Aug. 29 2018 10:46 AM

Project to include 4-story hotel, apartments

Developer Pat Gillespie at Wednesday's press conference.


WEDNESDAY, AUG. 29 — A massive development project could soon reshape Michigan Avenue.


Developer Pat Gillespie today announced plans to construct the first hotel to be built in downtown Lansing in more than 20 years. The four-story concept — set to consume 21 parcels along more than 4 acres — will also include dozens of apartments and will be anchored by a mini Meijer grocery store.


“This is a game-changer for downtown Lansing,” Gillespie said to a crowd gathered at the site of former filling station at the corner of Michigan and Larch Street.


“It will engage the pride of downtown Lansing residents and drastically change the quality of living. Downtown Lansing’s residents and the existing business community will reap the rewards of this project.”


The Gillespie Group — the “creative urban” developers behind other colossal undertakings like The Outfield, Marketplace, Prudden Place, Lansing Brewing Co. and more — for years has sought to change the face of downtown Lansing. The city’s Stadium District in particular has grown into a sort of de facto Gillespieville.


And the expansion continues.


Crowds gathered for the announcement along the 600 block of East Michigan Avenue, where the development is poised for a groundbreaking as early as next spring, with an estimated opening date pegged for late-2020.


U.S. Sen. Debbie Stabenow, D-Mich., and Lansing Mayor Andy Schor were among other politicians and community stakeholders who helped roll out the plans.


“A capital city market and grocery store has been my priority for several years, Schor said. “A new hotel is a necessity as we continue the transformation of the core of Lansing. This project is just what those in Lansing have asked for, whether they live here, work here, or are visiting our great city.”


The hotel will be developed by nationally known Concord Hospitality — the management team behind familiar names like Hyatt, Courtyard and Renaissance — and will include up to 124 guest rooms. A restaurant, bar and spaces for conferences are geared to accommodate the typical convention and tourism crowds.


Another 36 apartments will also be merged into the structure for those seeking the “downtown living experience,” with one- and two-bedroom apartments expected to be available for lease as early as 2020. What makes them unique? Tenants will be able shop at the Meijer without ever stepping outside, Gillespie said.


The grocery store — billed under the working moniker Capital City Market — would mark Meijer’s second departure from its traditional storefronts to an “urban market” concept. Gillespie said it will help clear Lansing’s reputation as a “food desert” and offer a variety of affordable, fresh and nutritious foods.


The concept for the marketplace is modeled after the Bridge Street Market that opened today in Grand Rapids. That store, so far, is the smallest to open under the Meijer brand and doesn’t carry the typical namesake like other stores operated by the Midwestern retail giant.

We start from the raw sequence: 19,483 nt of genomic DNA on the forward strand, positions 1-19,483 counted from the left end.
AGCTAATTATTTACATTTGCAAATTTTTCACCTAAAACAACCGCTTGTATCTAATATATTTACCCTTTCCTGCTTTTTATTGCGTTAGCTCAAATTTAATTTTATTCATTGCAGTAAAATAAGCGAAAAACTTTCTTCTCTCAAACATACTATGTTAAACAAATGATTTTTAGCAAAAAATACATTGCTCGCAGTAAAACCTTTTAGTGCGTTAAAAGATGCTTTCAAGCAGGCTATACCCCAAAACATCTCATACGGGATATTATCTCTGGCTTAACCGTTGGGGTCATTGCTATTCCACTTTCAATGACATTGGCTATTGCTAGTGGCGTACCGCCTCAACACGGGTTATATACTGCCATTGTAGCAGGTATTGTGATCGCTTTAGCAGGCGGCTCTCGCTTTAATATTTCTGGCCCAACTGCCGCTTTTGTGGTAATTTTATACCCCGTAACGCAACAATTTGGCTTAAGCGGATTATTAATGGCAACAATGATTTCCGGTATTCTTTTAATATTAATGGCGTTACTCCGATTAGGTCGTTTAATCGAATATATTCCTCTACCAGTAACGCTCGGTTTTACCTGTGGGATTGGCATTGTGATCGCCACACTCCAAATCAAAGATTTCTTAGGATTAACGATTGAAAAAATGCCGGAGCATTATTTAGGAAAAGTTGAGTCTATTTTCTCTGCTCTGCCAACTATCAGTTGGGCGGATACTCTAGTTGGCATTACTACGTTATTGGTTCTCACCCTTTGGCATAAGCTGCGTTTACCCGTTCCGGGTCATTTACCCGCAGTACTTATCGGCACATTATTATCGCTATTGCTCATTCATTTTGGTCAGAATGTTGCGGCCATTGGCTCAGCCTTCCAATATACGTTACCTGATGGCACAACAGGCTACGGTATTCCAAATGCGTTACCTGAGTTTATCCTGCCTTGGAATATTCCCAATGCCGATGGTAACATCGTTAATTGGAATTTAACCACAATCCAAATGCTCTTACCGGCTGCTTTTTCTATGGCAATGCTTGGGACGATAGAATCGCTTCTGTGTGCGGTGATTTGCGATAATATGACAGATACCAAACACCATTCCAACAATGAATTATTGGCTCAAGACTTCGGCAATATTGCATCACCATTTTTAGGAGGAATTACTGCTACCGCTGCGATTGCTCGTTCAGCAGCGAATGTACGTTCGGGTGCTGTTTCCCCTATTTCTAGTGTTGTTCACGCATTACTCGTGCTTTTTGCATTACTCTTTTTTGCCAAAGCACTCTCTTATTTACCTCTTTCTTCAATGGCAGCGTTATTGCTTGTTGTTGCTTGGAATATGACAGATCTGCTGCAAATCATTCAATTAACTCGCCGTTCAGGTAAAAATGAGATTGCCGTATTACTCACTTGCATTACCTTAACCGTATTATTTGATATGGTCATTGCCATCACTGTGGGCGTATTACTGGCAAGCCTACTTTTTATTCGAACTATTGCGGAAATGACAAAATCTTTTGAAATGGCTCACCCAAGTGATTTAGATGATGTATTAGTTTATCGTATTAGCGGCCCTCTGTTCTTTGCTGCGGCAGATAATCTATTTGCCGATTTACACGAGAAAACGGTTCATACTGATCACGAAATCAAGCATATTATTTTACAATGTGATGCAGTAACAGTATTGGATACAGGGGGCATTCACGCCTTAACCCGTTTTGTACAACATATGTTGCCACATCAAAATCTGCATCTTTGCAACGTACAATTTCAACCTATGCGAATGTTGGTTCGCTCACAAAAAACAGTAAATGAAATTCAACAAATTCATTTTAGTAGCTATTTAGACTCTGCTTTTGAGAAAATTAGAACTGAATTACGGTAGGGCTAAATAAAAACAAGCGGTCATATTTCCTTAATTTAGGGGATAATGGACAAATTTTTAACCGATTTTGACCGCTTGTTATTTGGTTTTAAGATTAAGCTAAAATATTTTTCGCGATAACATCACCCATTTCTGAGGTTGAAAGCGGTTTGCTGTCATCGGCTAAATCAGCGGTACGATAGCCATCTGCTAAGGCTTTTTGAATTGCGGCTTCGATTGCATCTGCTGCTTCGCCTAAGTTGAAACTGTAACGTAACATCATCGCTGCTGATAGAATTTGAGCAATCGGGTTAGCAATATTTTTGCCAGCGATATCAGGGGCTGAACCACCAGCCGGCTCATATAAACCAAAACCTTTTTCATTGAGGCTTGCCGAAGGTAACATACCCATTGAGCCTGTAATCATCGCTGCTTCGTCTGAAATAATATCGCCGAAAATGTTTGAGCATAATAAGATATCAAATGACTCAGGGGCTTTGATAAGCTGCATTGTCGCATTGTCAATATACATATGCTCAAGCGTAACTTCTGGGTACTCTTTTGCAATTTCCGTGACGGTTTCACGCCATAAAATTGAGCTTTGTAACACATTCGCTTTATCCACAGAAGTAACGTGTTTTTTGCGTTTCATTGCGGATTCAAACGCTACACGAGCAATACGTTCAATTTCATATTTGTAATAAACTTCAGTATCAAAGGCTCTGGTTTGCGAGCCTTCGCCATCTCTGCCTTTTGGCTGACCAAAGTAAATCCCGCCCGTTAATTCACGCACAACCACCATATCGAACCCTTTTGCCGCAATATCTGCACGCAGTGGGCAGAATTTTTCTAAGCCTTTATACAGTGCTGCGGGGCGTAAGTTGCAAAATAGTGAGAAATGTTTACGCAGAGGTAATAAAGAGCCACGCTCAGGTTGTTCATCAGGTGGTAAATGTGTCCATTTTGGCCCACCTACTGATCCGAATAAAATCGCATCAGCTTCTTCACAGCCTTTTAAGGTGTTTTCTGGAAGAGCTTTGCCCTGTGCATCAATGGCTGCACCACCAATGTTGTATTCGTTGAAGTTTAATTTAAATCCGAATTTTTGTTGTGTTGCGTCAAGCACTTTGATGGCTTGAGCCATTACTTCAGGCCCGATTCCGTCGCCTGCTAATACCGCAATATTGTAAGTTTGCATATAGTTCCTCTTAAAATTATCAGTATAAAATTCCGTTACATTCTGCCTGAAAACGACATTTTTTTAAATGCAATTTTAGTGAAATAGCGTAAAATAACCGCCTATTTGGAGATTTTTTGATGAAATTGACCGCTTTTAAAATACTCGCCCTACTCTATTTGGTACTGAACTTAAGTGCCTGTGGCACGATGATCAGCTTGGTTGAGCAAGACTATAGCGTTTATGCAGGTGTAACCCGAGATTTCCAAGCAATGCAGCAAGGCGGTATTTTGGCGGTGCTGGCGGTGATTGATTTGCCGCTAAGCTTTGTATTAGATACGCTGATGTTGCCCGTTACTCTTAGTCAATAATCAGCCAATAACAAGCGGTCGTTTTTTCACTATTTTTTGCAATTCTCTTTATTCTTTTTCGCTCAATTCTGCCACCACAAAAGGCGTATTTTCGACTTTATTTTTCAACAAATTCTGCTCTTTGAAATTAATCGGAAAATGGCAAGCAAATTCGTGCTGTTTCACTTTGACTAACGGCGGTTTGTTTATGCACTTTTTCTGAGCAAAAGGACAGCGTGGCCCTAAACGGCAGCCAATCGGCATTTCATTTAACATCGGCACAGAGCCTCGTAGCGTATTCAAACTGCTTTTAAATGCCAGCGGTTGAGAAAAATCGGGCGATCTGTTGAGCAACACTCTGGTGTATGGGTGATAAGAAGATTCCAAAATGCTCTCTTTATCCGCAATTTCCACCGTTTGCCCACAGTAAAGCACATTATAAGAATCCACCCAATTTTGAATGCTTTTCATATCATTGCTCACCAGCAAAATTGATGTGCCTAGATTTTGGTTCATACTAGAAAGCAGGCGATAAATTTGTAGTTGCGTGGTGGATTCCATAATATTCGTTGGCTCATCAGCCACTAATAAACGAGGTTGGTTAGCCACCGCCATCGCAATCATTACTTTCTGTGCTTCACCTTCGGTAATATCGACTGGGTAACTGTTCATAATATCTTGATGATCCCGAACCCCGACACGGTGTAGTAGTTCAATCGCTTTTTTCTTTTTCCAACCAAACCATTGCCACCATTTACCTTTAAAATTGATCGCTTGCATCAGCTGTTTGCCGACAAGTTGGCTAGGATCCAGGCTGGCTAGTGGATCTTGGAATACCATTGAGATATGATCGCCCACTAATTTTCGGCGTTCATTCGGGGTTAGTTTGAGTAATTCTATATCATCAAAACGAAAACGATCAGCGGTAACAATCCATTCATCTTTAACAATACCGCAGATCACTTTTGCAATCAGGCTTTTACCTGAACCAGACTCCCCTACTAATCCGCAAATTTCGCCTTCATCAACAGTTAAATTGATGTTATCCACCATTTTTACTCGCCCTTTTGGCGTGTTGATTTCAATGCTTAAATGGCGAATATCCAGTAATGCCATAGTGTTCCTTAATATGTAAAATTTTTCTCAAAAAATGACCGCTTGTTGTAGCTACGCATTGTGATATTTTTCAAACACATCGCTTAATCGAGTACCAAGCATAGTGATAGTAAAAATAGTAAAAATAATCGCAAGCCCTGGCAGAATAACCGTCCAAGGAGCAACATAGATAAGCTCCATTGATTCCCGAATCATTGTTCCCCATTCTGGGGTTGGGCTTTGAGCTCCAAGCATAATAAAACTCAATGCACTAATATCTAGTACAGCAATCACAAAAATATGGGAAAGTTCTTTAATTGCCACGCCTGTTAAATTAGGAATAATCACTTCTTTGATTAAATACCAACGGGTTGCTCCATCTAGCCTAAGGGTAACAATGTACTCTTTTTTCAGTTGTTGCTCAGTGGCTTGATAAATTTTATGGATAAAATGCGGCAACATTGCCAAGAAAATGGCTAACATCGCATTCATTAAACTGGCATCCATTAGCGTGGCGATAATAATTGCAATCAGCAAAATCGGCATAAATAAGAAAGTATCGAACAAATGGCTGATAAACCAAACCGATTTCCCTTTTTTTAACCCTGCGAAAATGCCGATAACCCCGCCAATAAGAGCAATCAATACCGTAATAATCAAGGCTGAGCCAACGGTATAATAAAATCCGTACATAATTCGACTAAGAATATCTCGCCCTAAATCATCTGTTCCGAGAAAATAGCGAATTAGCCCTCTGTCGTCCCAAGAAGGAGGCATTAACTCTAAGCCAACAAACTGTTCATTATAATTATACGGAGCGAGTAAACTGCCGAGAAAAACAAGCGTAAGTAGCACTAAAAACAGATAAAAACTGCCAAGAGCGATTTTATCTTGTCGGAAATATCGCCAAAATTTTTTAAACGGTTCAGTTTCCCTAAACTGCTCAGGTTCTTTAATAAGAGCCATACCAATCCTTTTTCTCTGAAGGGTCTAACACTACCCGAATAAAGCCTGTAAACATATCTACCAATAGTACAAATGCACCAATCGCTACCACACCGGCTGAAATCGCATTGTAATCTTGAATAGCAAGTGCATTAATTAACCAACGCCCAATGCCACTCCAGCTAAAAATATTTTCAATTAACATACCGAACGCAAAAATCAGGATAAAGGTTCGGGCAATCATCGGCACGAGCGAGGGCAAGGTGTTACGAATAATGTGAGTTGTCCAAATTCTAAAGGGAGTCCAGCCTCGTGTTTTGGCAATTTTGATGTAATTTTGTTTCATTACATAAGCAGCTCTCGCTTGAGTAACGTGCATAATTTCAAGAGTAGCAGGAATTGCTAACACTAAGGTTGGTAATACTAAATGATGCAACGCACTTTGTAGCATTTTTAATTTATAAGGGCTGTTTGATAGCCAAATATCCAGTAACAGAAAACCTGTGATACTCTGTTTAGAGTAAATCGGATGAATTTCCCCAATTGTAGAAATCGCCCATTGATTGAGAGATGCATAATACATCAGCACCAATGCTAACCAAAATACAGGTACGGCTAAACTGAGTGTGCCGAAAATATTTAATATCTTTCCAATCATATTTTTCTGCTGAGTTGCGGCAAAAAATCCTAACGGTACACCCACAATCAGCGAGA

Gillespie’s concept, too, will be a subtle one.


“We have heard the community consistently call for a downtown grocer and additional hotel accomodations,” Gillespie added. “It’s definitely time. With the partnerships established with Meijer and Concord Hospitality, we are ready to transform another corner of the Stadium District.”


The similarly formatted mini-Meijer that opened today in Grand Rapids, at 37,000 square feet, is pegged to be the exact same size as Gillespie’s latest project. The website notes it provides a “unique shopping experience” with 22-foot ceilings, six garage-style doors that open onto the sidewalk and a built-in coffee shop.


That market too, as reported in the Grand Rapids Press, will anchor an ambitious $60 million block-long development by Meijer’s longtime contractor, Rockford Construction. The addition of the market was considered a key enhancement to the project and landed tax breaks and a low interest loan, reports state.


Gillespie emphasized his development project still requires approvals in partnership with the Michigan Department of Environmental Quality, the city of Lansing and its Brownfield Authority, the Lansing Economic Area Partnership, and the Michigan Economic Development Corp.


A “large amount” of cleanup will be needed before the project can begin. Gillespie said years of contamination from automotive repairs and other environmentally concerning practices have left the land polluted badly.


But those efforts may be relatively simple compared to the work Gillespie did to acquire the properties.


The Gillespie Group bought the initial corner plot from the Ingham County Land Bank but the project required an additional 20 parcels, none of which were listed for sale, Gillespie said. It took years to negotiate with local businesses — like the recently closed Brogan’s Tire and Auto Service — before the plans could take shape.


Gillespie labeled those property owners as the “unsung heroes” behind the plans.


"We're on the map because of all of you, because of the fact that we love this community," Stabenow added. "We're going to continue to do everything possible to grow and to flourish, and to make this the place that we want not only to raise our children and grandchildren, but we want others to come and celebrate our capital city."


Renderings released by the Gillespie Group provided a closer look at how the project could look:



More details can be found at www.gg600block.com. Visit lansingcitypulse.com for continued coverage on the project.


This story was updated at 5:11 p.m. EST.